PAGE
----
Engineering firm CH2M pulls out of £170m HS2 deal
The engineering firm handed a £170 million deal to develop a section of HS2 has withdrawn its interest in the work amid concerns over alleged conflicts of interest.
American-based CH2M was chosen by HS2 Ltd last month to deliver Phase 2b of the £55.7 billion high speed rail line, running from Crewe to Manchester and Birmingham to Leeds.
But the contract signing was delayed as HS2 Ltd was reportedly investigating concerns from third-placed bidder Mace that there may have been conflicts of interest.
CH2M has been involved with HS2 Ltd since 2012 and was awarded a £350 million deal to develop Phase 1 of the line from London to Birmingham.
Mark Thurston, HS2 Ltd's new chief executive, is a former CH2M employee, as was his temporary predecessor Roy Hill.
It has been reported that dozens of CH2M employees are also on secondment to HS2.
Joe Rukin of the Stop HS2 campaign described CH2M's announcement as "clearly an admission of guilt over conflict of interest.
"They hope doing this now - at a good time to bury bad news - means their other contract awards will not be investigated."
John O'Connell, chief executive of the TaxPayers' Alliance think-tank, claimed "t he revolving door between HS2 Ltd and CH2M never passed the smell test" and "serious questions were rightly raised" around HS2 appointing staff from one of their contractors.
Liberal Democrat transport spokeswoman Jenny Randerson accused the Government of making " a clear error by not undertaking a thorough or proper process".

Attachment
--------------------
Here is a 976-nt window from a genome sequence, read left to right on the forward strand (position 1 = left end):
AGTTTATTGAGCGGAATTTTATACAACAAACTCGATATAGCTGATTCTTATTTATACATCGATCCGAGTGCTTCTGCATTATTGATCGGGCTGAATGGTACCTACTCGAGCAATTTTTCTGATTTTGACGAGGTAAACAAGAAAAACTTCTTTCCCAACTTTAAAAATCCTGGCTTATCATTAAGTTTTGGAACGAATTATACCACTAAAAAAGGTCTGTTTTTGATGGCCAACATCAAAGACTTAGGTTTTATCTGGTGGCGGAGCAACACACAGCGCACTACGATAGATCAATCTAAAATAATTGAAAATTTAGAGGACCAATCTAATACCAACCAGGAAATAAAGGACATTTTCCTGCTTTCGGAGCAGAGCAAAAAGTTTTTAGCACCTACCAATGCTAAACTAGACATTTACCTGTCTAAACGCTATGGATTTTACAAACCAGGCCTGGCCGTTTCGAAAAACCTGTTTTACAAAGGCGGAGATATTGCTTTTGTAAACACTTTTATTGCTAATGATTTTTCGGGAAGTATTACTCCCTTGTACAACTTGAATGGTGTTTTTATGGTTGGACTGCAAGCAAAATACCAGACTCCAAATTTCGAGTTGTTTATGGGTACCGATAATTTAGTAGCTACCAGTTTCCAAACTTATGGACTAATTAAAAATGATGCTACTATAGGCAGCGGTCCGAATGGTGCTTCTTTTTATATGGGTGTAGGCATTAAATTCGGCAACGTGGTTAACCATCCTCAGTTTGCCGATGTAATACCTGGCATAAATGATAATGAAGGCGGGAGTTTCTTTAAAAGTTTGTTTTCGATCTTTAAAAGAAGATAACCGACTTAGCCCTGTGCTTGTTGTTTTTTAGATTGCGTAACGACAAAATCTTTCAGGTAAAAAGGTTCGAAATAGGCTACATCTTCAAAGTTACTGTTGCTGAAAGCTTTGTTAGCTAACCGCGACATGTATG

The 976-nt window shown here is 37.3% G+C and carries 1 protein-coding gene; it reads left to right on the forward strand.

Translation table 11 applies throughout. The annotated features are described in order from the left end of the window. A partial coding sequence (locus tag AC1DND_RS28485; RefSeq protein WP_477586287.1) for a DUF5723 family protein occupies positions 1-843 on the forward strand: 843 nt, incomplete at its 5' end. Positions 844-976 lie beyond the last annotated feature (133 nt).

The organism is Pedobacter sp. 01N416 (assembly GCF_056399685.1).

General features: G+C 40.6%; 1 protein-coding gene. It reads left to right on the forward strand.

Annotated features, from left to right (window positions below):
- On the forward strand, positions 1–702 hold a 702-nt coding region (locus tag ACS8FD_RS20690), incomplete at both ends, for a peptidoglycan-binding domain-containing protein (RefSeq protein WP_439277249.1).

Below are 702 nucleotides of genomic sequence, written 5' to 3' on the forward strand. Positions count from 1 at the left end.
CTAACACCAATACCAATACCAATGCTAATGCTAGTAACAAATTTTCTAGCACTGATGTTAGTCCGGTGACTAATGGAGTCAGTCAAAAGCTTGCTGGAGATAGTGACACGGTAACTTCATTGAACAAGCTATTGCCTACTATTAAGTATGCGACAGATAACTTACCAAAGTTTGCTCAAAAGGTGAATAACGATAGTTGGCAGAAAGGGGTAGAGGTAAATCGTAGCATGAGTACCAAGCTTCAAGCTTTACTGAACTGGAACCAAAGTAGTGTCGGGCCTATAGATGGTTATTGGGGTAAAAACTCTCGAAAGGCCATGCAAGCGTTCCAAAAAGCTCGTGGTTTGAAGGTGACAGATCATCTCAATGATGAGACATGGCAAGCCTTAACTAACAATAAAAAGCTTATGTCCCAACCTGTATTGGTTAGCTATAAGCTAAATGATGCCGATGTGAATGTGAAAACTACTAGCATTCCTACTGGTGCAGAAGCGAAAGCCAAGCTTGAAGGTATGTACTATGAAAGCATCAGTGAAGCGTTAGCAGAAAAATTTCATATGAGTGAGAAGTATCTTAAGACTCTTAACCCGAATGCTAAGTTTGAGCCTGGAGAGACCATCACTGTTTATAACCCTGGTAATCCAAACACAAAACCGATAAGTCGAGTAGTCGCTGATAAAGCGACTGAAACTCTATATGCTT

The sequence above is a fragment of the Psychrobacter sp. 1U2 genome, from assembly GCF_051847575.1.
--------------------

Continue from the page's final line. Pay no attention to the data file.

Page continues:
Conservative former cabinet minister Cheryl Gillan called for a transport minister to come to the Commons to "explain this extraordinary state of affairs".
She added: "This now raises questions over large amounts of taxpayers' money that are being sunk into this project."
CH2M released a statement insisting it has "taken all appropriate measures" in order to "ensure the integrity of the procurement process".
It continued: "W e have taken the decision to alleviate any further delays to this critical national infrastructure project which could ultimately lead to increasing costs to UK taxpayers, as well as to our firm."
The firm added that it is "fully committed" to delivering Phase 1.
An HS2 Ltd spokesman said: "As they have announced, CH2M have decided to withdraw from the Phase 2b Development Partner bid process, a decision which we welcome."
He added that HS2 Ltd will now open discussions with the runner-up in the bid process, Bechtel.
A Department for Transport spokesman said: "This is a matter for HS2 Ltd. There are strict rules around procurements and we expect all proper procedures to be followed."
CH2M has been involved in delivering a number of major UK projects, including the London 2012 Olympics and Crossrail.
Phase 1 of the HS2 scheme is scheduled to open in December 2026, with a second Y-shaped phase launching in two stages.
Phase 2a from the West Midlands to Crewe will open in 2027 and Phase 2b, from Crewe to Manchester and from the West Midlands to Leeds, South Yorkshire and the East Midlands, will begin operation in 2033.
Legislation for Phase 1 passed its final hurdle in Parliament in January and c onstruction work is set to begin in the coming weeks.
When the section is open it is expected to nearly triple the number of rush-hour seats on the route from 11,000 to about 30,000.
Most intercity trains will run on the HS2 network, allowing more commuter services on the West Coast line.
Opponents of the project claim it will create havoc during construction and have disastrous environmental consequences.